Monday, November 10, 2014

Shifting Colours

By: Fiona Sussman
Genre: Apartheid South Africa and Immigration
Location: FIC SUS

I want to tell you about Hazel, she is one special lady 25 years of age, lives in Khayelitsha  in CapeTown. She is real sad this week, her beautiful grandmother passed away. She raised Haz til she was 13-  after her Mum died of HIV aids. Then her dad came to her grandmothers around Hazel's 13th birthday and took her away from all she had known and dumped her in a "special school" where she could learn English. It was a homeless shelter. Haz did not speak Africaans or English, she only spoke Xhosa, she was in her own country relocated and abandoned. Today she is traveling back from her place of childhood- she buried her grandmother over the weekend and now at 25 she is trying to conquer the world that has made her battle any move she has made to progress. She remains a true hero for me, and a joy to call my African Daughter.
In a way Hazels story is like Miriam's story in this book- a young girl, black in colour, who is relocated and displaced. It is about caregivers trying to do the very best for the ones they love the most- heartbreaking decisions.  It is about discovering who you are, it is about the memories of a childhood that others take away but remain in your soul. It is about rediscovering and reconnecting. And for both Hazel and Miriam- it is about the scars the evilness of apartheid has etched on countless lives.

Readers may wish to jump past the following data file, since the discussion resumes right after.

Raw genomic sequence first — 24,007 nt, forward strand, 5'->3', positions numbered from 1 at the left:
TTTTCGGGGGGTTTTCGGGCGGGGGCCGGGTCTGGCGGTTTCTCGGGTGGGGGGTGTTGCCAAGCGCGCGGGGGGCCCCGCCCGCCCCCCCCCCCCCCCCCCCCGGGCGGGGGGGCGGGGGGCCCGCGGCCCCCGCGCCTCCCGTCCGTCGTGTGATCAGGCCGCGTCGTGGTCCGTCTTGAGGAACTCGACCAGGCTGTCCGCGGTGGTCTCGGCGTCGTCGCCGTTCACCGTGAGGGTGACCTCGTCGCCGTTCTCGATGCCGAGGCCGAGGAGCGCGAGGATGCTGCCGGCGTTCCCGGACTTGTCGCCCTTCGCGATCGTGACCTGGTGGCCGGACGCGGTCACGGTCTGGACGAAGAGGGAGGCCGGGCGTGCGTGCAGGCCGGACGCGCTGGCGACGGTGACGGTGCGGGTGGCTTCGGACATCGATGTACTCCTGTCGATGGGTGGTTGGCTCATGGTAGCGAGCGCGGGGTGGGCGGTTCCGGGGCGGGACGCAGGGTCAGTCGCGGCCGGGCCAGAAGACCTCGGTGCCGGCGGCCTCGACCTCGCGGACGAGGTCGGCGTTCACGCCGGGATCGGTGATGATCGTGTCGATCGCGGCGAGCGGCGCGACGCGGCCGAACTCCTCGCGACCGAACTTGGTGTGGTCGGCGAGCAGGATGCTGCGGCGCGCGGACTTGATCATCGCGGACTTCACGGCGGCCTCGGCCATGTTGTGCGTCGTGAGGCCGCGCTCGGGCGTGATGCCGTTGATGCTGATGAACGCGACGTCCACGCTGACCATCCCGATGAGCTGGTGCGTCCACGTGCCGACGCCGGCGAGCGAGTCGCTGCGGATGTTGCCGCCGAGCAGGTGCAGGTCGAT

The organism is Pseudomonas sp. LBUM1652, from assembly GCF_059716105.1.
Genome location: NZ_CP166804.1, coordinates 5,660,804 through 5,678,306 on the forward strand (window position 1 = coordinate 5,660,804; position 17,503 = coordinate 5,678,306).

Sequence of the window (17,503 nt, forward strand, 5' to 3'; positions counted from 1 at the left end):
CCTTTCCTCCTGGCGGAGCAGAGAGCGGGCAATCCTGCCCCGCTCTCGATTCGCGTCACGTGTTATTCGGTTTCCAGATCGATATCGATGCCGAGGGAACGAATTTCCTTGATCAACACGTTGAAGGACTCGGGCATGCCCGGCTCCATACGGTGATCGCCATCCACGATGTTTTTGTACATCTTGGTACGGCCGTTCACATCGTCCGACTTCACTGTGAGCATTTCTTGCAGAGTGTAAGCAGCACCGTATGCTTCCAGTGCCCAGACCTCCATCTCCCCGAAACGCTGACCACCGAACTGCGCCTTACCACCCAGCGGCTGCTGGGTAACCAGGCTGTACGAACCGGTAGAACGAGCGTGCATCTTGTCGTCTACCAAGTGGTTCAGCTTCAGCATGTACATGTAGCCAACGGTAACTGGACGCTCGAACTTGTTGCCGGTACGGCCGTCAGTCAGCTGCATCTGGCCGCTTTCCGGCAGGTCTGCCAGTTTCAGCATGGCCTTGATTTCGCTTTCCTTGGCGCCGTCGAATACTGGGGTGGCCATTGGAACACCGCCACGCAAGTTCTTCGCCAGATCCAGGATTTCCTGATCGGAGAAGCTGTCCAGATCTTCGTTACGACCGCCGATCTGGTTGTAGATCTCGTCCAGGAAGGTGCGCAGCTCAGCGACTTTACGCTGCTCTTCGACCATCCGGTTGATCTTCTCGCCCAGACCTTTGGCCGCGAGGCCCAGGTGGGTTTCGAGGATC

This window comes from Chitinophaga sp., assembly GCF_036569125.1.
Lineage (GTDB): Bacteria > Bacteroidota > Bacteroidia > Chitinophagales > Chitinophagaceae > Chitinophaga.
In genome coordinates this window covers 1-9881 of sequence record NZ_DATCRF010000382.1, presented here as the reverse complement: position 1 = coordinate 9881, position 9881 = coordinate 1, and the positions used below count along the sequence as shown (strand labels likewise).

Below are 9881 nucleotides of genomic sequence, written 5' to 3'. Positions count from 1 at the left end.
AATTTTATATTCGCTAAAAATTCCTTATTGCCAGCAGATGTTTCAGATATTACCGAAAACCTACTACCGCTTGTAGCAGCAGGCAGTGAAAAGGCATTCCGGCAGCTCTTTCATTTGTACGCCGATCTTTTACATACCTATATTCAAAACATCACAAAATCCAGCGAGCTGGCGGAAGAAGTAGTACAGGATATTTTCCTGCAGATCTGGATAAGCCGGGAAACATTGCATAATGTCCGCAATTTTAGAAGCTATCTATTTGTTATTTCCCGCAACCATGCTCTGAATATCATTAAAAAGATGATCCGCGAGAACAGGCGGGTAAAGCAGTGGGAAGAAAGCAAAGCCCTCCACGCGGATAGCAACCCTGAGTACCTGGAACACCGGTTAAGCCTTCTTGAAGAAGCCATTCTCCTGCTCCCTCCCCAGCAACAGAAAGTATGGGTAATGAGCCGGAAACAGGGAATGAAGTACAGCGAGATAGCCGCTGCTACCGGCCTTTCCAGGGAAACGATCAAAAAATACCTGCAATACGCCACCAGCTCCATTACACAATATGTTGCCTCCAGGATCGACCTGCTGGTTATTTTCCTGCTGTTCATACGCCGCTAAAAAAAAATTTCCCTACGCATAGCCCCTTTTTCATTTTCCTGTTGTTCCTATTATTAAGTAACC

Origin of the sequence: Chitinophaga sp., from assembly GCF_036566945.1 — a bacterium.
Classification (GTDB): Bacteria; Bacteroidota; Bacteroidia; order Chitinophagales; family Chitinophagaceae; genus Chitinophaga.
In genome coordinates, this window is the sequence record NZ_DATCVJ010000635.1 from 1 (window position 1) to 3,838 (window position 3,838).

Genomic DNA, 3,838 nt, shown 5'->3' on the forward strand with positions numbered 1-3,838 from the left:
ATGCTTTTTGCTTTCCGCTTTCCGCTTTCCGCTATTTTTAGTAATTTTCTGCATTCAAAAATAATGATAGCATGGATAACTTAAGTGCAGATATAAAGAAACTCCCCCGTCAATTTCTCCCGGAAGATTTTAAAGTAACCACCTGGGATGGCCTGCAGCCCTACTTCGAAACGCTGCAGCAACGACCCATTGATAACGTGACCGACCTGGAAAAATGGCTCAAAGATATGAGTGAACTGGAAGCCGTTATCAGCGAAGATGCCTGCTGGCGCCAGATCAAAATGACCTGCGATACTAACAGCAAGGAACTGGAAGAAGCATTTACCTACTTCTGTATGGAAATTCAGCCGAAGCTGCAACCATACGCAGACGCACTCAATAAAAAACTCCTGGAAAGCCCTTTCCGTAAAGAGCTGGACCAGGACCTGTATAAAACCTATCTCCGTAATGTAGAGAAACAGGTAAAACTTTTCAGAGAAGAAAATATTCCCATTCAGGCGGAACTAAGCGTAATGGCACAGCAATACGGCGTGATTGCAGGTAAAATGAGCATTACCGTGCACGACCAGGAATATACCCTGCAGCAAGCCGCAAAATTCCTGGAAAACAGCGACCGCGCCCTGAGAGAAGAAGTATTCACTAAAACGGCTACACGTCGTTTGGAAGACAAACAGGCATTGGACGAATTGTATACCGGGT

Celia Mphephu works as a maid for Mr and Mrs Steiner in a leafy, white man’s suburb of 1960s Johannesburg. When racial tensions in the country reach fever pitch and the Steiners plan to relocate to England, they offer to adopt Celia’s young daughter Miriam and raise her as their own.

But Miriam finds England to be very different to the place the Steiners have told her about. And so begins her long journey through the years, back to South Africa, to find her mother and herself.

Set against the violent backdrop of apartheid South Africa and then the calm of late twentieth century Britain, Shifting Colours traces the lives of a mother and daughter seperated by land, sea and heart0 rending circumstance.

This book is beautifully written, has a book cover with Jacaranda trees- so that makes it an immediate winner- and it is a must read for any South African who has forgotten! Lest we forget!

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